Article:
Sunday, February 09, 2014

Untitled, NW 1st & Davis

Untitled, NW 1st & Davis

These aren't the best neon photos you'll ever see. They're taken in daylight, for one thing. The neon isn't even lit. As far as I can tell the city never turns it on anymore, so these photos are probably the best I'm going to do. This is the public parking garage at NW 1st & Davis, and the neon art on it is simply called Untitled. That RACC page doesn't even have a description; it basically just says "David Kerner, Untitled, neon, 1990". But it does have a couple of night photos from back in the day, so to speak, so you can see how it was intended to look. If the page hadn't listed the date, 1990 would be the obvious guess anyway thanks to all the exciting festive triangles. If you, like me, are of a certain age, it's tough to look at all the triangles and not get "Pump up the Jam" stuck in your head:

One could argue that possibly the triangles look a little, I dunno, dated, and maybe that makes them a lower maintenance priority than they otherwise would be. I'm not arguing that myself, mind you, because if the triangles are dated, so am I. But it's an argument I could imagine someone making.

Untitled, NW 1st & Davis

The artist is apparently from Wisconsin originally. I ran across a Milwaukee (WI) Journal article from 1985 about a show at the city's art museum, "Technology in Art". Being 1985, technology in art seems to have involved primitive computer graphics and lots of Xeroxing. The creator of our Untitled gets a mention for his neon work in the show:

David Kerner skilfully captures our era's formal power and theoretical fragmentation in "Elegant Chaos", a controlled explosion of neon tubing that makes brilliant use of the inherent power of negative space.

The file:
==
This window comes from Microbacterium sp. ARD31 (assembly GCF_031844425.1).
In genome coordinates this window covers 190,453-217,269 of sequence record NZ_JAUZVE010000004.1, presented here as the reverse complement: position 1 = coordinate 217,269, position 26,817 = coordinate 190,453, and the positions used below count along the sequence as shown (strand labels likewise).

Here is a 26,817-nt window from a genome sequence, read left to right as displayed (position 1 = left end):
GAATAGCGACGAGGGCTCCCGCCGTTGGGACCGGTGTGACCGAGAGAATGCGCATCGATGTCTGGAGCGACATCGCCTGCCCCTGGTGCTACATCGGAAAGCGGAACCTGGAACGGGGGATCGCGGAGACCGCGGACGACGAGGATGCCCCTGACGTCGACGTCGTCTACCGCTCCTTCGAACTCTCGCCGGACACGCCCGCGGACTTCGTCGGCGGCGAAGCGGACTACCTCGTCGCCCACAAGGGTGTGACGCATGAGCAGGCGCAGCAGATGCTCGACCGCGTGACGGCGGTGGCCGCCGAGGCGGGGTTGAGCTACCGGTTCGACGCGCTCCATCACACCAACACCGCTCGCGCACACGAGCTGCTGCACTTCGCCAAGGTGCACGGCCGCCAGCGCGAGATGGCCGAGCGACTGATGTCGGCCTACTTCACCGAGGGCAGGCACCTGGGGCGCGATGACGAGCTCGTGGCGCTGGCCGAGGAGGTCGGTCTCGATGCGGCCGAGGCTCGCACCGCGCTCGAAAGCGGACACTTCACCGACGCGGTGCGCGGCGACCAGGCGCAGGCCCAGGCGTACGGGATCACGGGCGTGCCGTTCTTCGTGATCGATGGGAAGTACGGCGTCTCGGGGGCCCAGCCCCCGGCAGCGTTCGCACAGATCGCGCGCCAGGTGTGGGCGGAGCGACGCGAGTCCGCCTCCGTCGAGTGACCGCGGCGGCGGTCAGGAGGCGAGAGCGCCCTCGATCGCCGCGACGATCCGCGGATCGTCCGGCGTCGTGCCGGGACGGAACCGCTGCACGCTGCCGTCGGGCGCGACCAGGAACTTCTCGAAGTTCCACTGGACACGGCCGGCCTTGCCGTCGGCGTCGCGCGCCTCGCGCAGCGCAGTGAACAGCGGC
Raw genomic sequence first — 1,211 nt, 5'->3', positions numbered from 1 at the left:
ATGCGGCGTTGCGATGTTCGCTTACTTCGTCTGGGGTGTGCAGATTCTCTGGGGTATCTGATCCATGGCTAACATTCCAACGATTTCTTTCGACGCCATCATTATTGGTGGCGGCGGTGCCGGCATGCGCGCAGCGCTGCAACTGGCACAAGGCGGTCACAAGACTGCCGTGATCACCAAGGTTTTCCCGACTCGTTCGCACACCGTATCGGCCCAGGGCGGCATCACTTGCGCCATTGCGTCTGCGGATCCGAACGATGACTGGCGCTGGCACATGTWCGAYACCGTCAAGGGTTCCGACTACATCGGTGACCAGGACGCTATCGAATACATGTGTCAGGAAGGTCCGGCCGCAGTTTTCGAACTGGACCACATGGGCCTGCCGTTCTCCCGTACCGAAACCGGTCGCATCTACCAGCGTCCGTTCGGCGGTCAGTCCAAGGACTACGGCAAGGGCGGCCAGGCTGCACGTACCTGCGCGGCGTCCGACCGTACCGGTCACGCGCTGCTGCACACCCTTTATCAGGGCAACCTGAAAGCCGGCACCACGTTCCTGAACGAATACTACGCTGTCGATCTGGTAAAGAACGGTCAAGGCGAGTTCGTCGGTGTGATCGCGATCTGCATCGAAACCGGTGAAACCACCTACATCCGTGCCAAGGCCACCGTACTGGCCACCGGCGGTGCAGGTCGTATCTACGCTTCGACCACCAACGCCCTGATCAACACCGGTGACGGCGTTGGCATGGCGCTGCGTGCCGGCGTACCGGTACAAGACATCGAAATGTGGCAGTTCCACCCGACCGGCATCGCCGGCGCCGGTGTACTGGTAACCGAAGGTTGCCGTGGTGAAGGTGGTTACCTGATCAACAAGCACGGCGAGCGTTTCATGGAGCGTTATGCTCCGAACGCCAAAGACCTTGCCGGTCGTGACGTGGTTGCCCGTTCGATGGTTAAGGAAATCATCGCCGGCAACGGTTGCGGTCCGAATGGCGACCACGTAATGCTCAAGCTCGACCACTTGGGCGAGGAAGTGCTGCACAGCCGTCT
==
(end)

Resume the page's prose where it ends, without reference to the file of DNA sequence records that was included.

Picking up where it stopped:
That's the only description I've run across of anything created by him, and I don't think it tells us anything about our Untitled here. I was kind of hoping there would be more of a story here, something beyond "Random 1990 decorative item, but funded through 1% For Art so it's in the public art database". It would be cooler if it was illustrating various theorems of Euclidean geometry, say. It doesn't quite look like it is, but I've only worked through the first couple of books of Euclid so I could be wrong. It could also be an ironic Kasimir Malevich reference, timely due to the fall of the Berlin Wall the previous year. I can dream up of lots of interesting stories; I just kind of doubt any of them are true, though.

I did find one link where he (or a different upper Midwest artist by the same name) is credited as a former assistant to a well-known Wisconsin glass artist, whose work was showcased in a 2012 retrospective. Which is kind of a tangent, but there's some interesting (and quite varied) work at that link if you're interested in modern glass art.

Untitled, NW 1st & Davis

The SmartPark garage here was built around the same time the neon went in; construction was delayed because of extensive pollution at the site. Before the present-day garage, this block was home to a Broadway Cab taxi facility with underground gasoline tanks. And before the taxi garage, it was home to a gas lighting facility around the turn of the 20th Century, which left the soil full of coal tar. Yecch. Maybe it's for the best that a parking garage went here rather than apartments or condos.

The garage's roof is home to the Portland Downtown Heliport, which has the FAA designation "61J". It opened along with the building but was not immediately successful; the expected flood of busy and important executives never really arrived. Helicopters as a mode of fast VIP transportation doesn't seem to have caught on here among people who could afford it. One problem being that there aren't a lot of other heliports in the area, so you're limited in where you could go from here no matter how big of a hurry you're in. Unless you're willing to land in a parking lot or a field or something, and there are probably FAA rules about that, and anyway it lacks glamor that way. The city website doesn't offer any info about our municipal heliport as far as I can tell, and these days it seems to cater exclusively to TV news helicopters. If you see a helicopter taking off from the garage here, and it isn't time for the morning or evening commute, there's probably a police chase in progress, or there's a protest downtown, or another missing hiker out in the Gorge.

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